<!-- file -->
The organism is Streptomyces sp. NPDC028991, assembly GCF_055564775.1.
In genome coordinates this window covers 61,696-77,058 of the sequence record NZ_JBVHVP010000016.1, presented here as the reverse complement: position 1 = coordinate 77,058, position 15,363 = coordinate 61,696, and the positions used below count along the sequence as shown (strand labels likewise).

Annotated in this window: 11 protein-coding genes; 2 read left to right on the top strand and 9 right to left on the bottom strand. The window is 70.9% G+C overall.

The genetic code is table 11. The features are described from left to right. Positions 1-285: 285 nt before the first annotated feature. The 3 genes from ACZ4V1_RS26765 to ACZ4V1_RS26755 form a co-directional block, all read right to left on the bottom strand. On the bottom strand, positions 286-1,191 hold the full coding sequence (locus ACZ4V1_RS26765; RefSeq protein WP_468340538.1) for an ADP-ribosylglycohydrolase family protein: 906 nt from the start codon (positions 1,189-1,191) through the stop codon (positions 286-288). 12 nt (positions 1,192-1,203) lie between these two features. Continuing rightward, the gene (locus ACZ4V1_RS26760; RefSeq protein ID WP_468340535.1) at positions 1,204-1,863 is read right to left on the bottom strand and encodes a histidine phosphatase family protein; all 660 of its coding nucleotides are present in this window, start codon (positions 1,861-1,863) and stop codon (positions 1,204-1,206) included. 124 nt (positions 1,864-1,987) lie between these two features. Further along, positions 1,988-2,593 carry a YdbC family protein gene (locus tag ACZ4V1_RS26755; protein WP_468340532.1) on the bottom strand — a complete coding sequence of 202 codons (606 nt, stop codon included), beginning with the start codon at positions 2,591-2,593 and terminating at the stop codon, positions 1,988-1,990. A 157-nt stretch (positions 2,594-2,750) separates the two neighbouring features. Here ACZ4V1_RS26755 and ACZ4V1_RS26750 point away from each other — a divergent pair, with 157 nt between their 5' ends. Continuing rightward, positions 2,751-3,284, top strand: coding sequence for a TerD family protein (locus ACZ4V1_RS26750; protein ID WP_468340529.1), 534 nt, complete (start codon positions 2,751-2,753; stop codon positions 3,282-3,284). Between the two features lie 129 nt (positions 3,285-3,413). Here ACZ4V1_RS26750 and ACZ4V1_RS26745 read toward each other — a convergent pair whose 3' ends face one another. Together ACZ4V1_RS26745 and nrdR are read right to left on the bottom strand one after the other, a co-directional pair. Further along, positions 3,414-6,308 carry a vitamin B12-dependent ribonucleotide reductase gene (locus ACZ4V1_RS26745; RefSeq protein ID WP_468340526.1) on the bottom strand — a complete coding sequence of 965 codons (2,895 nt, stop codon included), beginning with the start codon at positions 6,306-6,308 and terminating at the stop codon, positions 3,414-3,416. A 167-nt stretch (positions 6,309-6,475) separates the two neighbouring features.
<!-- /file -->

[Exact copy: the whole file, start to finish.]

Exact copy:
The organism is Streptomyces sp. NPDC028991, assembly GCF_055564775.1.
In genome coordinates this window covers 61,696-77,058 of the sequence record NZ_JBVHVP010000016.1, presented here as the reverse complement: position 1 = coordinate 77,058, position 15,363 = coordinate 61,696, and the positions used below count along the sequence as shown (strand labels likewise).

Annotated in this window: 11 protein-coding genes; 2 read left to right on the top strand and 9 right to left on the bottom strand. The window is 70.9% G+C overall.

The genetic code is table 11. The features are described from left to right. Positions 1-285: 285 nt before the first annotated feature. The 3 genes from ACZ4V1_RS26765 to ACZ4V1_RS26755 form a co-directional block, all read right to left on the bottom strand. On the bottom strand, positions 286-1,191 hold the full coding sequence (locus ACZ4V1_RS26765; RefSeq protein WP_468340538.1) for an ADP-ribosylglycohydrolase family protein: 906 nt from the start codon (positions 1,189-1,191) through the stop codon (positions 286-288). 12 nt (positions 1,192-1,203) lie between these two features. Continuing rightward, the gene (locus ACZ4V1_RS26760; RefSeq protein ID WP_468340535.1) at positions 1,204-1,863 is read right to left on the bottom strand and encodes a histidine phosphatase family protein; all 660 of its coding nucleotides are present in this window, start codon (positions 1,861-1,863) and stop codon (positions 1,204-1,206) included. 124 nt (positions 1,864-1,987) lie between these two features. Further along, positions 1,988-2,593 carry a YdbC family protein gene (locus tag ACZ4V1_RS26755; protein WP_468340532.1) on the bottom strand — a complete coding sequence of 202 codons (606 nt, stop codon included), beginning with the start codon at positions 2,591-2,593 and terminating at the stop codon, positions 1,988-1,990. A 157-nt stretch (positions 2,594-2,750) separates the two neighbouring features. Here ACZ4V1_RS26755 and ACZ4V1_RS26750 point away from each other — a divergent pair, with 157 nt between their 5' ends. Continuing rightward, positions 2,751-3,284, top strand: coding sequence for a TerD family protein (locus ACZ4V1_RS26750; protein ID WP_468340529.1), 534 nt, complete (start codon positions 2,751-2,753; stop codon positions 3,282-3,284). Between the two features lie 129 nt (positions 3,285-3,413). Here ACZ4V1_RS26750 and ACZ4V1_RS26745 read toward each other — a convergent pair whose 3' ends face one another. Together ACZ4V1_RS26745 and nrdR are read right to left on the bottom strand one after the other, a co-directional pair. Further along, positions 3,414-6,308 carry a vitamin B12-dependent ribonucleotide reductase gene (locus ACZ4V1_RS26745; RefSeq protein ID WP_468340526.1) on the bottom strand — a complete coding sequence of 965 codons (2,895 nt, stop codon included), beginning with the start codon at positions 6,306-6,308 and terminating at the stop codon, positions 3,414-3,416. A 167-nt stretch (positions 6,309-6,475) separates the two neighbouring features.